Walking into Henrietta Hudson feels like taking off a heavy backpack. It’s a humid June night in New York’s Greenwich Village, and inside the reggaeton-pulsing bar, a sparse crowd drinks beer and laughs. My shoulders instantly relax, and not just because I’ve escaped a spring downpour.
JEN MARTIN AND LIZ ALPERN lived in “that house.” Many queer friend groups have one. It’s the kind of place where a pot of soup is always boiling, where bread is always in the oven, where someone is always willing to read your tarot cards. Friends stopped to visit the Brooklyn apartment on weeknights. It was a space to cook and eat, to work and relax.
Read more at Atlas Obscura. Photo: Brooke Lark/Unsplash.
ON MAY 20, 1895, 16-YEAR-OLD Susie Johnson, wearing nothing but gauze and haloed by a flock of live canaries, burst through the crust of a giant pie. It was polo player John Ellliot Cowdin’s 10th wedding anniversary, and the dinner was lavish: 16 courses from clams to coffee, each punctuated by champagne. Two models entertained the male guests. There was a later rumor—likely apocryphal—that their hair color was coordinated with the wine, the brunettes pouring red, the blondes pouring white. Susie Johnson, dancing out of double-crust pastry, served herself.
Read more at Atlas Obscura. Photo: Hugo Aitken/Unsplash.
YOU! Yes, I mean you. You, who are seeing holiday engagement photos and getting teary thinking about what might have been. Watching kids ice-skating and remembering the names you had already picked out for your future children. Hearing jingle bells and thinking of her phone jingling with your text. Your fingers twitch toward the phone. Should I text my ex? you wonder. Just one message, you think. Just one casual, ‘hey, how-are-you… I miss you… please can we try one more time… how about my place tonight’ text. How bad could it be?
Babe, bad. You know it. I know it. Dua Lipa knows it.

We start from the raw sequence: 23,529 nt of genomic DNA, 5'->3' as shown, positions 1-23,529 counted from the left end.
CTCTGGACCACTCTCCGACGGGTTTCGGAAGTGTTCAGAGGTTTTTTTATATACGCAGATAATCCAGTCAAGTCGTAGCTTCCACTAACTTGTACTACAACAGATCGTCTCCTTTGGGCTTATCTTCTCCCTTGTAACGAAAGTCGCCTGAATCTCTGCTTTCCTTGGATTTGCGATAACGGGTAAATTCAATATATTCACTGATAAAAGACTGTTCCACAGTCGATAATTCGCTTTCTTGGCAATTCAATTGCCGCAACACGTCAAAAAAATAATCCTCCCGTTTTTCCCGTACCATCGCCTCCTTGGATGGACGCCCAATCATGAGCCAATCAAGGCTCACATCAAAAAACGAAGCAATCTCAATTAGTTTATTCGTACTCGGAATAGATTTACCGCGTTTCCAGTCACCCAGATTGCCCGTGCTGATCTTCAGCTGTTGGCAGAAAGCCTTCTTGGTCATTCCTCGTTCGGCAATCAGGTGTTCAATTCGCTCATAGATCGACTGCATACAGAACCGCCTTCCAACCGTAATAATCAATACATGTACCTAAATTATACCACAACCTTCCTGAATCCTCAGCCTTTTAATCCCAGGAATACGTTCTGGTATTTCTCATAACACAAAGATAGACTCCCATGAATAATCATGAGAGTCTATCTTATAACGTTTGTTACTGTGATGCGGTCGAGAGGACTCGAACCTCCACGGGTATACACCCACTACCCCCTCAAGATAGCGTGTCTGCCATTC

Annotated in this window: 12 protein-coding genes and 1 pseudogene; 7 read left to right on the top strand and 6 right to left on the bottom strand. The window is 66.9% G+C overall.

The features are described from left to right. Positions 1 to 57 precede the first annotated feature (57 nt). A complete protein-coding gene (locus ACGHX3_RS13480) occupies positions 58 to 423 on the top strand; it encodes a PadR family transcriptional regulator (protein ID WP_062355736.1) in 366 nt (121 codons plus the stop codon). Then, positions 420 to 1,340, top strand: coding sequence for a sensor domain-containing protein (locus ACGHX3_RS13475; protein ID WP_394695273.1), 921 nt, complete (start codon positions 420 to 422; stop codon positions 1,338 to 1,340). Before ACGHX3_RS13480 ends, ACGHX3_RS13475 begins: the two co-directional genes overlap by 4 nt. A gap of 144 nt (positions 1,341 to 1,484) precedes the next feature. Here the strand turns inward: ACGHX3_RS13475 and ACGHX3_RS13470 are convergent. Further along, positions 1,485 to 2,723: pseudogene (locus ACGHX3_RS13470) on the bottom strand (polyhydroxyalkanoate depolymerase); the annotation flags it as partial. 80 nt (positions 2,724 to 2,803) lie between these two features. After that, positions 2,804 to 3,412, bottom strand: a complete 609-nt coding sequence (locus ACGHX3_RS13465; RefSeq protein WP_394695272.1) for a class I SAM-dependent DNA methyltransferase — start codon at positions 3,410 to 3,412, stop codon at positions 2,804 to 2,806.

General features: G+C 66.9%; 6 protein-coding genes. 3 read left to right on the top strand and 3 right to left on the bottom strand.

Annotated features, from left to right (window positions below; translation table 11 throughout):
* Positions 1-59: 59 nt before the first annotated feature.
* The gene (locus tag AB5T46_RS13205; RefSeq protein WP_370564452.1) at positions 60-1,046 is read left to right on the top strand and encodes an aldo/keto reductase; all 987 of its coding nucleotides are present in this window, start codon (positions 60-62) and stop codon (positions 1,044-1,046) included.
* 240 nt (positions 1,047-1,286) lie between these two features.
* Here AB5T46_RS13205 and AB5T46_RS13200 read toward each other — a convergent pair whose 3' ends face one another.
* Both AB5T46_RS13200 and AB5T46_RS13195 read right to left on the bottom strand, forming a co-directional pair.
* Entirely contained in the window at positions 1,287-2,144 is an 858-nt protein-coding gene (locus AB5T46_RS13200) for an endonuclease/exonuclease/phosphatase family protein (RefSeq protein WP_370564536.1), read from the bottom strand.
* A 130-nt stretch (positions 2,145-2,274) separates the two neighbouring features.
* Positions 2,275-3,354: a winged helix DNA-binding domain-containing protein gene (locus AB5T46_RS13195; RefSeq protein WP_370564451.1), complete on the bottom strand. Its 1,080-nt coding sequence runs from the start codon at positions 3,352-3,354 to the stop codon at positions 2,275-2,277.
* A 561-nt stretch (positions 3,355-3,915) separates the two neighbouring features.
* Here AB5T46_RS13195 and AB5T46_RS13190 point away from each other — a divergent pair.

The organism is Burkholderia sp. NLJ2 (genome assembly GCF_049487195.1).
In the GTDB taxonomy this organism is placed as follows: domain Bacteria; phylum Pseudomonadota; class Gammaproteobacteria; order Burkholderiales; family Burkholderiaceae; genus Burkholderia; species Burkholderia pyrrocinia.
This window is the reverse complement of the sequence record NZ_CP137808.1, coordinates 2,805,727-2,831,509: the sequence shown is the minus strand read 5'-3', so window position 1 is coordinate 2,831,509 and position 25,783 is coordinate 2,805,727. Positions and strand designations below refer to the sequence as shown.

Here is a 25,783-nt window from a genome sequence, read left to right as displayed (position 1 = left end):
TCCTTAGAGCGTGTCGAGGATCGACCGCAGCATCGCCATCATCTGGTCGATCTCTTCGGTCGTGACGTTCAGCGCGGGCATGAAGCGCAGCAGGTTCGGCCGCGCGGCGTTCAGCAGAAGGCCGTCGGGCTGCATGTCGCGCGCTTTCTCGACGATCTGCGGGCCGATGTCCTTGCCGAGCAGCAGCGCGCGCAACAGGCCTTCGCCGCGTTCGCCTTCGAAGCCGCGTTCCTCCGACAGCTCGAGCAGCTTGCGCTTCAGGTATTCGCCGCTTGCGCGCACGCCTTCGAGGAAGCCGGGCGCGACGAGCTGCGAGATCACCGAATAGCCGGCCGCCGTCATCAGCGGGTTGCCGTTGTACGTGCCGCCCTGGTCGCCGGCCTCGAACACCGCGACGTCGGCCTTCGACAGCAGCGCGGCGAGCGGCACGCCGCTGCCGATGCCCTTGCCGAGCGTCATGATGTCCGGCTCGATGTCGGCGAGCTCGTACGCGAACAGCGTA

The anxiety starts in my chest and then blooms, smothering my lungs and filling my belly: a guy has just asked me out. Oh no, I think, panicked. Am I interested? How do I turn him down?
I’m not a character in a preteen novel, with butterflies in her stomach because she’s never been asked on a date. It’s definitely not my first rodeo. I have, however, had bad experiences of being asked out by men who couldn’t take no for an answer — including one guy who harassed me online for two years after I declined a date with him. With 81 percent of women having experienced some kind of sexual harassment, I’m definitely not alone in this anxiety.
HAPPY 377 READ DOWN DAY, EVERYONE! In a rare piece of absolutely fabulous news, on Thursday, September 6, the Indian Supreme Court officially decriminalized homosexuality.
Technically, the Court “read down” Section 377 of the Indian Penal Code to exclude consensual sex. Implemented in 1860 under British official Thomas Macauley, Section 377 outlawed “carnal acts against the order of nature”—meaning any sexual activity that isn’t heterosexual, penetrative vaginal sex. For 158 years, the law has been used in India to harass, persecute, and imprison queer people, especially transgender and third gender people, and sex workers.